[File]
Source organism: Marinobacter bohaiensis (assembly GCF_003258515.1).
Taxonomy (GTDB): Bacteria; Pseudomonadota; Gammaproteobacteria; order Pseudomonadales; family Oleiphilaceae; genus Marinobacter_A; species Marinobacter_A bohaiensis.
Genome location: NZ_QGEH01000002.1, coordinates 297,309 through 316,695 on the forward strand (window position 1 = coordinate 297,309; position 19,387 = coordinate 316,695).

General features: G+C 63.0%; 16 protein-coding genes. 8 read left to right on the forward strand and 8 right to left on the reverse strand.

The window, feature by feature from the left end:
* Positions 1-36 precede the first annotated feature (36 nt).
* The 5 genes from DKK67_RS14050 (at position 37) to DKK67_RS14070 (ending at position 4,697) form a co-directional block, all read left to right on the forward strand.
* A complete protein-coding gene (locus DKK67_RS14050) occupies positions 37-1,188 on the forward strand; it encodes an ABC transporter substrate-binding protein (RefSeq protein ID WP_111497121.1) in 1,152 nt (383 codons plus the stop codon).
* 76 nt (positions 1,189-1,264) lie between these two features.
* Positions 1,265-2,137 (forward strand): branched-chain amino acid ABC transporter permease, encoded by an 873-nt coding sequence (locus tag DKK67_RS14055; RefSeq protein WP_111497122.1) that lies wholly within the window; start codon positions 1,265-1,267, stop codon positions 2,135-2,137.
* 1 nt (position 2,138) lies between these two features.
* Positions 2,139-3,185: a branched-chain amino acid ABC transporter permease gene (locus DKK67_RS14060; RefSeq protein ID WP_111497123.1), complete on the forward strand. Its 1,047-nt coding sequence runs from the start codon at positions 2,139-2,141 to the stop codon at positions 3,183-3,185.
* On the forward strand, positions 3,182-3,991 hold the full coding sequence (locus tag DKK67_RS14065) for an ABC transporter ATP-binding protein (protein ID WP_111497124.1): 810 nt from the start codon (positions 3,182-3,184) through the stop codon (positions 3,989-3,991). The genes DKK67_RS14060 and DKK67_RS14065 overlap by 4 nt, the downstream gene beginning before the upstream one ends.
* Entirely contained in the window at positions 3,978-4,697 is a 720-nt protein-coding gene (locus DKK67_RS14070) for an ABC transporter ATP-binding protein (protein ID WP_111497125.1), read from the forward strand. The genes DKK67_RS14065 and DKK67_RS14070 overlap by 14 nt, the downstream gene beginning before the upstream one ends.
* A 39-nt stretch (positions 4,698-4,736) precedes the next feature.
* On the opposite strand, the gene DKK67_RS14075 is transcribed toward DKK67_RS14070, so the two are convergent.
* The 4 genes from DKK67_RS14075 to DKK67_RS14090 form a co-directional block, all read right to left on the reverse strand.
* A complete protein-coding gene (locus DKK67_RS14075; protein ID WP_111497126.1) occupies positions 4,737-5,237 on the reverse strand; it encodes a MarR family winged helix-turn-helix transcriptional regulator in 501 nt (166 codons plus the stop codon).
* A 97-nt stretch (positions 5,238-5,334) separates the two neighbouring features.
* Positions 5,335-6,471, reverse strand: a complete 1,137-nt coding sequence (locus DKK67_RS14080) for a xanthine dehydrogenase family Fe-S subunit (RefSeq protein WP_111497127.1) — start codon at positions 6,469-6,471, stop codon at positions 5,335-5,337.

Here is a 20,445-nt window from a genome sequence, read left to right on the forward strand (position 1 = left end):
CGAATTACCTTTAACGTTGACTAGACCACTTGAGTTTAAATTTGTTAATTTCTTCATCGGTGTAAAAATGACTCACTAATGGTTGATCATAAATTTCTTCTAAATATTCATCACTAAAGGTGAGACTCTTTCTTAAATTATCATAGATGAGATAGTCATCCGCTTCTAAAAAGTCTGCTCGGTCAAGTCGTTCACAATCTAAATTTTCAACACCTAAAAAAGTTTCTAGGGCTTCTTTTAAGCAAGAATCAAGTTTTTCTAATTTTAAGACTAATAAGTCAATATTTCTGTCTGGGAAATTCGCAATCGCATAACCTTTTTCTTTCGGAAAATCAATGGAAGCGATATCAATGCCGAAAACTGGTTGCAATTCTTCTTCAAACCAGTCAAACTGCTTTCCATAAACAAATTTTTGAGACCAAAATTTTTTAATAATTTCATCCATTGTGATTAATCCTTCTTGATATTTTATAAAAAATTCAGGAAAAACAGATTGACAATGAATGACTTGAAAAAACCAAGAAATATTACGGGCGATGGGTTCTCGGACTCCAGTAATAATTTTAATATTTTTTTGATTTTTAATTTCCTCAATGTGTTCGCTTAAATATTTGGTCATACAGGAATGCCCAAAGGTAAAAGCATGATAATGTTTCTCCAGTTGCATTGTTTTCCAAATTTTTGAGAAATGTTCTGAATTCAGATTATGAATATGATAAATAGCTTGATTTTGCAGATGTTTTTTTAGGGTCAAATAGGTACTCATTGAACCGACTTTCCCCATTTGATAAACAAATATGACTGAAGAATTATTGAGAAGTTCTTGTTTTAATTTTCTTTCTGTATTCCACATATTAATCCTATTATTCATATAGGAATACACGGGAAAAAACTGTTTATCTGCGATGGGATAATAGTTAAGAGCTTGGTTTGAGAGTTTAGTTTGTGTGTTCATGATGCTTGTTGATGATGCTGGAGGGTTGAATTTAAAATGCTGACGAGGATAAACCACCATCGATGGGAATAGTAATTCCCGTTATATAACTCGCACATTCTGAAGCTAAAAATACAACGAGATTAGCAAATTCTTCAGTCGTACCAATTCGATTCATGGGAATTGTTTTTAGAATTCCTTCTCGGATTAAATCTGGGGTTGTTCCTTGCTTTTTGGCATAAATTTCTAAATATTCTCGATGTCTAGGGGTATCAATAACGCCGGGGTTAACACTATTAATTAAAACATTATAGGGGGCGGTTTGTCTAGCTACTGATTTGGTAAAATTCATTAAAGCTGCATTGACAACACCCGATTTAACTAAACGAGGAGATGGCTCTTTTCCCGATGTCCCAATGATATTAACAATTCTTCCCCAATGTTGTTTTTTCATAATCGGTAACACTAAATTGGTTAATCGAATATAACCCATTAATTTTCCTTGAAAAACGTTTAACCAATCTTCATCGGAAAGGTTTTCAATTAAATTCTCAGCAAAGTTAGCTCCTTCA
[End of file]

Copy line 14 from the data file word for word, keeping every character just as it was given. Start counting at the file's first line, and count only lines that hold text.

* Entirely contained in the window at positions 3,978-4,697 is a 720-nt protein-coding gene (locus DKK67_RS14070) for an ABC transporter ATP-binding protein (protein ID WP_111497125.1), read from the forward strand. The genes DKK67_RS14065 and DKK67_RS14070 overlap by 14 nt, the downstream gene beginning before the upstream one ends.